This project determined the location and distribution of cavitations (audible sounds producing vibrations) in the lumbar zygapophyseal (Z) joints that were targeted by spinal manipulative therapy (SMT).
This randomized, controlled, clinical study assessed 40 healthy subjects (20 male, 20 female), 18–30 years of age, that were block randomized into SMT (Group 1, n=30) or side-posture positioning only (Group 2, control, n=10) groups. Nine accelerometers were placed on each patient (7 on SPs/sacral tubercles of L1–S2 and 2 placed 3 cm left and right lateral to the L4/L5 interspinous space). Accelerometer recordings were made during side-posture positioning (Groups 1 and 2) and SMT (Group 1 only). The SMT was delivered by a chiropractic physician with 19 years of practice experience and included 2 high-velocity, low-amplitude thrusts delivered in rapid succession. Comparisons using chi-square or McNemar’s test were made between number of joints cavitating from: Group 1 vs. Group 2, up-side (contact side for SMT) vs. down-side, and Z joints within the target area (L3/L4, L4L5, L5/S1) vs. outside the target area (L1/L2, L2/L3, sacroiliac).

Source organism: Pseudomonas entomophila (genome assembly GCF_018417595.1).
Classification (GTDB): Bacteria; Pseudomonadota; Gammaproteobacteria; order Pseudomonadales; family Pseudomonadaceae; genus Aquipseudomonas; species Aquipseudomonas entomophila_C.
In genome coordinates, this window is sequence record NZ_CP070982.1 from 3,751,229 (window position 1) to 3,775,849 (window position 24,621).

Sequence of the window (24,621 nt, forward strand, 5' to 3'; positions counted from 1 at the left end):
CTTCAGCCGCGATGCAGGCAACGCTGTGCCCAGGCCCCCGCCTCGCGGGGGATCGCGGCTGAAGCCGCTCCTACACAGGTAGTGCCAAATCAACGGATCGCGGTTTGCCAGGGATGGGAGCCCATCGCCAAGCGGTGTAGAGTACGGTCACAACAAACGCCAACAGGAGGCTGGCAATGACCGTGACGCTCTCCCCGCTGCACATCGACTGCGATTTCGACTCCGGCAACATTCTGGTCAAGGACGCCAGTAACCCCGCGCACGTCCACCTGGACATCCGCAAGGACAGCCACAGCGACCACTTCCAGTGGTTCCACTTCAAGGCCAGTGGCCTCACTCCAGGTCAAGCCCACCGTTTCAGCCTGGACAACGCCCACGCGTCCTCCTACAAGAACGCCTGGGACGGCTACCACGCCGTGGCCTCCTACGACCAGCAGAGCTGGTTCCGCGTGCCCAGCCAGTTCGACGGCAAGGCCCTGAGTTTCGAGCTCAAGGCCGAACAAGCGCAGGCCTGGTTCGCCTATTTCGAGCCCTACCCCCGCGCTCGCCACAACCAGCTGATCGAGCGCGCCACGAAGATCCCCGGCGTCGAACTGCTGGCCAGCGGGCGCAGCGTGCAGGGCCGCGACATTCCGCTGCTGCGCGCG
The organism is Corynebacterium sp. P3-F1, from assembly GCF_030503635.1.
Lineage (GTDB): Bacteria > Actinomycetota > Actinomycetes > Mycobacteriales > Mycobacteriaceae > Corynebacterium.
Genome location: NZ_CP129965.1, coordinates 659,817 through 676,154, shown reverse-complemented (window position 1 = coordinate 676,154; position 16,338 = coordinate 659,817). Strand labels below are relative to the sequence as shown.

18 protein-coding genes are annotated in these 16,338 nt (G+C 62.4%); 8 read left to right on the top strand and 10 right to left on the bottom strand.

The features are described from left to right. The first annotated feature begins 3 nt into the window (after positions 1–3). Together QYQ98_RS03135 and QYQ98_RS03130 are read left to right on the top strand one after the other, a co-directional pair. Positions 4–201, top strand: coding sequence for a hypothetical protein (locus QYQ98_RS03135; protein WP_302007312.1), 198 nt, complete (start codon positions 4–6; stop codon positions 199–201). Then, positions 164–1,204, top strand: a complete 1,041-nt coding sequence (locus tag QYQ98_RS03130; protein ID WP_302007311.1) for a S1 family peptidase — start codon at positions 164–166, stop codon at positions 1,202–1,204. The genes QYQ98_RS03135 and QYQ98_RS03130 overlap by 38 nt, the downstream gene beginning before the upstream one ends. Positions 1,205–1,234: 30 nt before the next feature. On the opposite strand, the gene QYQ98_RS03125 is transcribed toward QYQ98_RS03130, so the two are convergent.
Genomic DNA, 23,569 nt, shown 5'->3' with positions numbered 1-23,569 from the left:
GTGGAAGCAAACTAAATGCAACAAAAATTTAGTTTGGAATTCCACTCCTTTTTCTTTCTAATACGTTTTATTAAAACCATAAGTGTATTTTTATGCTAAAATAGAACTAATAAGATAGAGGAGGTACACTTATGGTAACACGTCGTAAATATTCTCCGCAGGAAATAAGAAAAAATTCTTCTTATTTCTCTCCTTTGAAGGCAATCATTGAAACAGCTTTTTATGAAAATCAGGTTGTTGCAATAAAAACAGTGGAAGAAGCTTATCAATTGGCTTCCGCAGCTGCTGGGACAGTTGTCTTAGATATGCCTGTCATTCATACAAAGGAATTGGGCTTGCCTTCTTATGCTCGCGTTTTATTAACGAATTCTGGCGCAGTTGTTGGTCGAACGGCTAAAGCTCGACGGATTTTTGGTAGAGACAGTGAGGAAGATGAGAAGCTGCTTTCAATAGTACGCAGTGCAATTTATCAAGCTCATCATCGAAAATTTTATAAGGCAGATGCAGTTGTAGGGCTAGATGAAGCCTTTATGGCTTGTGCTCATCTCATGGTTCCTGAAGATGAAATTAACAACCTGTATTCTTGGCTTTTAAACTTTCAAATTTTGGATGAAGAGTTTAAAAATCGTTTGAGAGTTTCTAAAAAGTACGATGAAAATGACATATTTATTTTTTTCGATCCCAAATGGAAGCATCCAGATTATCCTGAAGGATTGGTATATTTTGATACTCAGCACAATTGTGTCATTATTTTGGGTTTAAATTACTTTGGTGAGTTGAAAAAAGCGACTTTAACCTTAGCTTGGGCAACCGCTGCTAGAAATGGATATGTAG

Fifty-six cavitations were recorded from 46 joints of 40 subjects. Eight joints cavitated more than once. Group 1 joints cavitated more than Group 2 joints (p<0.0001), up-side joints cavitated more than down-side joints (p<0.0001), and joints inside the target area cavitated more than those outside the target area (p<0.01).
Most cavitations (93.5%) occurred on the up-side of SMT subjects in segments within the target area (71.7%). As expected, SMT subjects cavitated more frequently than side-posture positioning only subjects (96.7% vs. 30%). Multiple cavitations from the same Z joints had not been previously reported.